By Alan Scherstuhl
By Amy Nicholson
By Charles Taylor
By Stephanie Zacharek
By Brian Feinzimer
By CAROLINA DEL BUSTO
By AMY NICHOLSON
By Amy Nicholson
The dazzling 2000 triptych Amores perros— directed by Alejandro González Iñárritu and scripted by Guillermo Arriaga—was flashy and fast, the storylines often cartoonishly over the top, but somehow it was all of a piece, as its distinct melodramas gradually revealed themselves to be interconnected. The movie left an undeniable impact, and when I thought about revisiting it before seeing the duo's much-anticipated second film 21 Grams, I found I didn't need to—its sights and sounds were more vivid in my mind, three years after the fact, than those of most movies I'd seen since. In particular, I found myself wondering whatever became of that bedraggled dog lover and reformed hit man El Chivo (Emilio Echevarría), last seen trudging off across a desolate, muddied landscape in the film's final shot. Not long into 21 Grams, I continued to wonder the same thing. For where Amores Perros was a feast of energy, wit and imagination, 21 Grams is like a starvation diet—a movie that wallows so profoundly in its own misery that watching it is like atoning for some sin you didn't commit.
How much suffering is enough suffering? As far as Iñárritu and Arriaga are concerned, there appears to be no reasonable limit. While the people of Amores Perros suffered, they also carried on with their lives. For the characters of 21 Grams, suffering is all there is; they're martyrs in training. In the minds of Iñárritu and Arriaga, it's hardly enough that Cristina (Naomi Watts) should lose her husband (Danny Huston) and two young daughters in a gruesome hit-and-run—best to make her a cocaine addict too, so she can be withdrawn and morose even in the scenes before the accident. And why make the receipt of a long-awaited heart transplant anything other than a temporary respite for the dying Paul (Sean Penn), when it makes for a more purifying bit of cinema—more vomit, more agony, more weight-fluctuating method-acting—if his ravaged body also comes to reject heart number two? Which is to say nothing of the brooding driver (Benicio Del Toro) of the murderous truck, whose guilt over his unconfessed crime only deepens the shame already festering inside him over his failings as a husband and father.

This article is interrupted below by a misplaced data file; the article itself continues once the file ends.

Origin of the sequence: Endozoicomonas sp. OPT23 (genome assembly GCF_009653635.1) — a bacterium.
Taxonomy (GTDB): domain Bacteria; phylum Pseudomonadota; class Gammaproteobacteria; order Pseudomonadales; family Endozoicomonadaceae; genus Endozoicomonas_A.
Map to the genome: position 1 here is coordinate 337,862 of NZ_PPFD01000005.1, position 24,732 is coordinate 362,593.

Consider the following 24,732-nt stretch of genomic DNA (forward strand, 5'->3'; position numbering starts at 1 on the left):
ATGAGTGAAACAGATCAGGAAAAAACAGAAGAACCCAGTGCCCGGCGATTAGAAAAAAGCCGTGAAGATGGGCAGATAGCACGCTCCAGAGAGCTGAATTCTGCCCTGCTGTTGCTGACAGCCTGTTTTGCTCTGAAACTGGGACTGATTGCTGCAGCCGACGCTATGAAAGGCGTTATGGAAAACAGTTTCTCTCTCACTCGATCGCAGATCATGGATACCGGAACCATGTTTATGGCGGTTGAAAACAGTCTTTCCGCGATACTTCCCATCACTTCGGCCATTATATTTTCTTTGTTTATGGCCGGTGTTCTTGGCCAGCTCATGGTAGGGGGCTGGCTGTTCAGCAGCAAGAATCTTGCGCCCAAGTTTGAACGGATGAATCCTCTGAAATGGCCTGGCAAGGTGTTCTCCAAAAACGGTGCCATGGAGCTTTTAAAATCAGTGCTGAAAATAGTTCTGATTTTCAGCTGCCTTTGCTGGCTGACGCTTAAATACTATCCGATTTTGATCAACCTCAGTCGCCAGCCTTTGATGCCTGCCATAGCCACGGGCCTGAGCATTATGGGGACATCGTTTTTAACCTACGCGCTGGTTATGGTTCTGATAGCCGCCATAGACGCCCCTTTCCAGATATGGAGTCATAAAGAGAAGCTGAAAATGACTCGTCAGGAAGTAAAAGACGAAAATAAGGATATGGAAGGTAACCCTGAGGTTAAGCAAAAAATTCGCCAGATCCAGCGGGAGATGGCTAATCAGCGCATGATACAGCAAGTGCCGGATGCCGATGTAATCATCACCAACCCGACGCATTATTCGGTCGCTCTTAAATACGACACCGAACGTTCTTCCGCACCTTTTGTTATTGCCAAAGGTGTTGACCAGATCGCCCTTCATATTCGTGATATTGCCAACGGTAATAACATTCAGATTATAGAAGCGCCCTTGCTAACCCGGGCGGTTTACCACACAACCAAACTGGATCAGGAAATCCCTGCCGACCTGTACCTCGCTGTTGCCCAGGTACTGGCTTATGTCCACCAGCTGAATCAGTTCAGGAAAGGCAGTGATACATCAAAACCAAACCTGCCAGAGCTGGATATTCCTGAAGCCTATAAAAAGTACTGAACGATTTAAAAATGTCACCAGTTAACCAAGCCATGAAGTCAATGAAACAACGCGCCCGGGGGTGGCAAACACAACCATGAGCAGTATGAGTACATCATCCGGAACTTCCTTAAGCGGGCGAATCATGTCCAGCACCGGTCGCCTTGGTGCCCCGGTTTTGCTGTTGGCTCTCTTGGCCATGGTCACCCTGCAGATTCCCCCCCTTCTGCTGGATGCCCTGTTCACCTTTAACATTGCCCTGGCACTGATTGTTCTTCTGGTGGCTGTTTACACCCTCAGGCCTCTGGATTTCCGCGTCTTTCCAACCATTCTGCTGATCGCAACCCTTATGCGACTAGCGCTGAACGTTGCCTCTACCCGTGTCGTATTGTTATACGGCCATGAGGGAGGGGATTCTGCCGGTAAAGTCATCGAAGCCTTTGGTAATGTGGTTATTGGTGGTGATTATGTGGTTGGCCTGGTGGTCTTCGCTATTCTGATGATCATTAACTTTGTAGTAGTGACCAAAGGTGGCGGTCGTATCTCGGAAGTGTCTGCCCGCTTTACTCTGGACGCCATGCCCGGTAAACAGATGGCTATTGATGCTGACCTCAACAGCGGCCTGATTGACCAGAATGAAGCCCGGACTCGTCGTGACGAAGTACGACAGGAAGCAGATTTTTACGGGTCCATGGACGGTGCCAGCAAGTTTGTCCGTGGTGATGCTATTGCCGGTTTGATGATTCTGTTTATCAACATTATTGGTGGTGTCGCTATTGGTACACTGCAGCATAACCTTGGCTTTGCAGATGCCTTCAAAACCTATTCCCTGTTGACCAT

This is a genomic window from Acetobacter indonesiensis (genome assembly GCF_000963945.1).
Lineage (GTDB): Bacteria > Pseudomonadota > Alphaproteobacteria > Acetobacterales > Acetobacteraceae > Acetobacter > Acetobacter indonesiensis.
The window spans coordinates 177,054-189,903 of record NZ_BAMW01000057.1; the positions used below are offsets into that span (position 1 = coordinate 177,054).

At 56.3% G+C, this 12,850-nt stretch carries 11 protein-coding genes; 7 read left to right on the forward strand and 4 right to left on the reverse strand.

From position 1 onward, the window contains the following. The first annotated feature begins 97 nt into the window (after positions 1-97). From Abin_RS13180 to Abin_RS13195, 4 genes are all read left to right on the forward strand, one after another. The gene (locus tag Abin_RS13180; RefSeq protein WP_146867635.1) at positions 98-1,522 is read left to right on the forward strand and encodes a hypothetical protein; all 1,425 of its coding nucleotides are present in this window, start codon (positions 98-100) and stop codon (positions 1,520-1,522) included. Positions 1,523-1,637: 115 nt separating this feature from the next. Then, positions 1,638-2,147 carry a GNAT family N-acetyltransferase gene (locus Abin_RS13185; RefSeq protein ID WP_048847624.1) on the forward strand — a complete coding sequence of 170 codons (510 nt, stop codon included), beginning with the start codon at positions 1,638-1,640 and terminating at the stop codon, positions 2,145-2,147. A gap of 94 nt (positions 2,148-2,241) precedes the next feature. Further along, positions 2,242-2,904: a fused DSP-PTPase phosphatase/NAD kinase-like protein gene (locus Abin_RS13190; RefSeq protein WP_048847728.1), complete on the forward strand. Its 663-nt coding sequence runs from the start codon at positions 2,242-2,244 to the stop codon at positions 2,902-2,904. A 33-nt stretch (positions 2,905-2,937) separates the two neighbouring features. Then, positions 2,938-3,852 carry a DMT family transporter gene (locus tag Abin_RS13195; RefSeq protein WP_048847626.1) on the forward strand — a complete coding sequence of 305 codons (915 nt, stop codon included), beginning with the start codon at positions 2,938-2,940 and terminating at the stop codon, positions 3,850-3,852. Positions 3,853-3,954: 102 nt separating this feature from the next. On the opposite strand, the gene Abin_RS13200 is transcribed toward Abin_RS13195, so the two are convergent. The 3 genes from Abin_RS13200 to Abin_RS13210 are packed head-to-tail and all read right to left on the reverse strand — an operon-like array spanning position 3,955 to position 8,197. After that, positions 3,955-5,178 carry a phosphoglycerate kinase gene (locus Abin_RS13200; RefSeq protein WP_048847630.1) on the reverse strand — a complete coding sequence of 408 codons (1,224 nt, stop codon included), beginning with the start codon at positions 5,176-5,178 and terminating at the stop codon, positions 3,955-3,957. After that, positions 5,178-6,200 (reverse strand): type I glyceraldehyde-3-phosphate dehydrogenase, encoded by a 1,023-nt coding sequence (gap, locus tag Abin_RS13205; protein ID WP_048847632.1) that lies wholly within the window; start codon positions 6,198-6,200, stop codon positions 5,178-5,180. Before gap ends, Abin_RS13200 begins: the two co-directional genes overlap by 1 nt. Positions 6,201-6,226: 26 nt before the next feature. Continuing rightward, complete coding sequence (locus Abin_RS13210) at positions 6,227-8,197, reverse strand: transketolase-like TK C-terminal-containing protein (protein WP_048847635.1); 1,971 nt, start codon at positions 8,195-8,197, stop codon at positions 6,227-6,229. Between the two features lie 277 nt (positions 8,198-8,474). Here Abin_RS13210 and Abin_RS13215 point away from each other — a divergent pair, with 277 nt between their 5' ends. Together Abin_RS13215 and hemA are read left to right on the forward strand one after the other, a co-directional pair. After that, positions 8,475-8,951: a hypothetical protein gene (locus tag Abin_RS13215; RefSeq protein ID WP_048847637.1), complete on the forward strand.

As in Amores Perros, the order of events has been jumbled up, but the device here feels like just that, a pandering, manipulative device. Rather than the sense that we're watching a series of distinct, self-sustaining narratives that just happen to intersect, we feel like we're watching a single story that's been diced up in the hopes of disguising how hopelessly convoluted it is. So, we may not realize right away that Paul's new heart is the one formerly belonging to Cristina's dead husband. Or that Cristina will eventually enlist Paul to track down her family's killer. But by the time Del Toro angrily exclaims, "This is hell, right here!" while pointing animatedly at his own head, we have a pretty good idea of what he's feeling.
21 Grams is being pushed hard by its studio, Focus Features, as a top awards contender, and it may be that the publicity wizards are on to something. This could be the year's perfect picture for those disposed to confusing artifice with art. Certainly, that's the trap Iñárritu and Arriaga have fallen into. Perhaps feeling the need—as filmmakers following up great success often do—to make something that much more serious and contemplative than their prior picture, they seem to have decided that the more they pile on the still, solemn affectations, the more we'll be compelled to think deeply about the movie's big theme: death. (The film's title is a reference to the urban legend that a human body loses 21 grams —the weight of the soul—at the exact moment of death.) Yet, once you peel away all the nonlinear editing, bleached-out cinematography and vehicular manslaughter that's been retained, however superficially, from their earlier collaboration, you're left with a movie so self-flagellatingly ascetic that suddenly Ordinary People starts to look like a movie you can go to for a raucous chuckle.
21 GRAMS WAS DIRECTED BY ALEJANDRO GONZÁLEZ IÑÁRRITU; WRITTEN BY GUILLERMO ARRIAGA; PRODUCED BY IÑÁRRITU AND ROBERT SALERNO; AND STARS BENICIO DEL TORO, SEAN PENN AND NAOMI WATTS. OPENS WEDNESDAY AT EDWARDS SOUTH COAST VILLAGE IN SANTA ANA, AND MANN RANCHO NIGUEL IN LAGUNA NIGUEL.
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